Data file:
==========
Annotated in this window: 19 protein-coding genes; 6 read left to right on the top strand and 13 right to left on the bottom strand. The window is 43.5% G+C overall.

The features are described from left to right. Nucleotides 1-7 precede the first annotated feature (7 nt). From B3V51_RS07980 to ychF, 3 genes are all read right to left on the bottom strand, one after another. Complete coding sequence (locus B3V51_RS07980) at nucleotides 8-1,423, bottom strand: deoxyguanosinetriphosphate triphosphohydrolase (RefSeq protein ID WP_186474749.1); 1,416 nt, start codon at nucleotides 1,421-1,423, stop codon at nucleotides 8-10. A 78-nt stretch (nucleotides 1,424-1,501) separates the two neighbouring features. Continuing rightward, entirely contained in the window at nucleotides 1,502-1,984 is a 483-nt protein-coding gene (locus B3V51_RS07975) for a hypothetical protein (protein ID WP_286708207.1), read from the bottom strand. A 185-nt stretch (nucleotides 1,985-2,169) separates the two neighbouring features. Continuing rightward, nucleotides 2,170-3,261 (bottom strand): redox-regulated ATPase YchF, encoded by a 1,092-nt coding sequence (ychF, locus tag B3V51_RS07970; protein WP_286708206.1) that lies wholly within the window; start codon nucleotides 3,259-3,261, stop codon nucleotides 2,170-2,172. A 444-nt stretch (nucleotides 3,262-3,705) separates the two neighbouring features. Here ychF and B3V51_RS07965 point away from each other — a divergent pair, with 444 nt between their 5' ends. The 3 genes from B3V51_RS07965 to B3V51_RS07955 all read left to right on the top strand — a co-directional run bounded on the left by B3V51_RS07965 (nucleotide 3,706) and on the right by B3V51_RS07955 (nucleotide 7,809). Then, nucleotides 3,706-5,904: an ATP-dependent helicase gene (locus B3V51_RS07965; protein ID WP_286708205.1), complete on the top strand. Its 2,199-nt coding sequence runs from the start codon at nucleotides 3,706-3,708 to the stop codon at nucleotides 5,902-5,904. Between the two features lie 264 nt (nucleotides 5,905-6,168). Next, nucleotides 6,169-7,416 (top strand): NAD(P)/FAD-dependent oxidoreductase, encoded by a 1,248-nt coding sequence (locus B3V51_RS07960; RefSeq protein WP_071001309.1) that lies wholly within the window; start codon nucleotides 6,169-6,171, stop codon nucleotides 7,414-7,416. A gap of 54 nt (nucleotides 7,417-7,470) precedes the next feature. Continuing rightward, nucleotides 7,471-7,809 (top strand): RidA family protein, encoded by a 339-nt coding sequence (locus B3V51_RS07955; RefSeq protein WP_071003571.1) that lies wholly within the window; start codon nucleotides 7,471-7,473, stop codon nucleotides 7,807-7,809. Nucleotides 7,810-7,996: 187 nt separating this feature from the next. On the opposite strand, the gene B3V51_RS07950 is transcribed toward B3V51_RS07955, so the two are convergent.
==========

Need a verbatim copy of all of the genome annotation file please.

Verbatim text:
Annotated in this window: 19 protein-coding genes; 6 read left to right on the top strand and 13 right to left on the bottom strand. The window is 43.5% G+C overall.

The features are described from left to right. Nucleotides 1-7 precede the first annotated feature (7 nt). From B3V51_RS07980 to ychF, 3 genes are all read right to left on the bottom strand, one after another. Complete coding sequence (locus B3V51_RS07980) at nucleotides 8-1,423, bottom strand: deoxyguanosinetriphosphate triphosphohydrolase (RefSeq protein ID WP_186474749.1); 1,416 nt, start codon at nucleotides 1,421-1,423, stop codon at nucleotides 8-10. A 78-nt stretch (nucleotides 1,424-1,501) separates the two neighbouring features. Continuing rightward, entirely contained in the window at nucleotides 1,502-1,984 is a 483-nt protein-coding gene (locus B3V51_RS07975) for a hypothetical protein (protein ID WP_286708207.1), read from the bottom strand. A 185-nt stretch (nucleotides 1,985-2,169) separates the two neighbouring features. Continuing rightward, nucleotides 2,170-3,261 (bottom strand): redox-regulated ATPase YchF, encoded by a 1,092-nt coding sequence (ychF, locus tag B3V51_RS07970; protein WP_286708206.1) that lies wholly within the window; start codon nucleotides 3,259-3,261, stop codon nucleotides 2,170-2,172. A 444-nt stretch (nucleotides 3,262-3,705) separates the two neighbouring features. Here ychF and B3V51_RS07965 point away from each other — a divergent pair, with 444 nt between their 5' ends. The 3 genes from B3V51_RS07965 to B3V51_RS07955 all read left to right on the top strand — a co-directional run bounded on the left by B3V51_RS07965 (nucleotide 3,706) and on the right by B3V51_RS07955 (nucleotide 7,809). Then, nucleotides 3,706-5,904: an ATP-dependent helicase gene (locus B3V51_RS07965; protein ID WP_286708205.1), complete on the top strand. Its 2,199-nt coding sequence runs from the start codon at nucleotides 3,706-3,708 to the stop codon at nucleotides 5,902-5,904. Between the two features lie 264 nt (nucleotides 5,905-6,168). Next, nucleotides 6,169-7,416 (top strand): NAD(P)/FAD-dependent oxidoreductase, encoded by a 1,248-nt coding sequence (locus B3V51_RS07960; RefSeq protein WP_071001309.1) that lies wholly within the window; start codon nucleotides 6,169-6,171, stop codon nucleotides 7,414-7,416. A gap of 54 nt (nucleotides 7,417-7,470) precedes the next feature. Continuing rightward, nucleotides 7,471-7,809 (top strand): RidA family protein, encoded by a 339-nt coding sequence (locus B3V51_RS07955; RefSeq protein WP_071003571.1) that lies wholly within the window; start codon nucleotides 7,471-7,473, stop codon nucleotides 7,807-7,809. Nucleotides 7,810-7,996: 187 nt separating this feature from the next. On the opposite strand, the gene B3V51_RS07950 is transcribed toward B3V51_RS07955, so the two are convergent.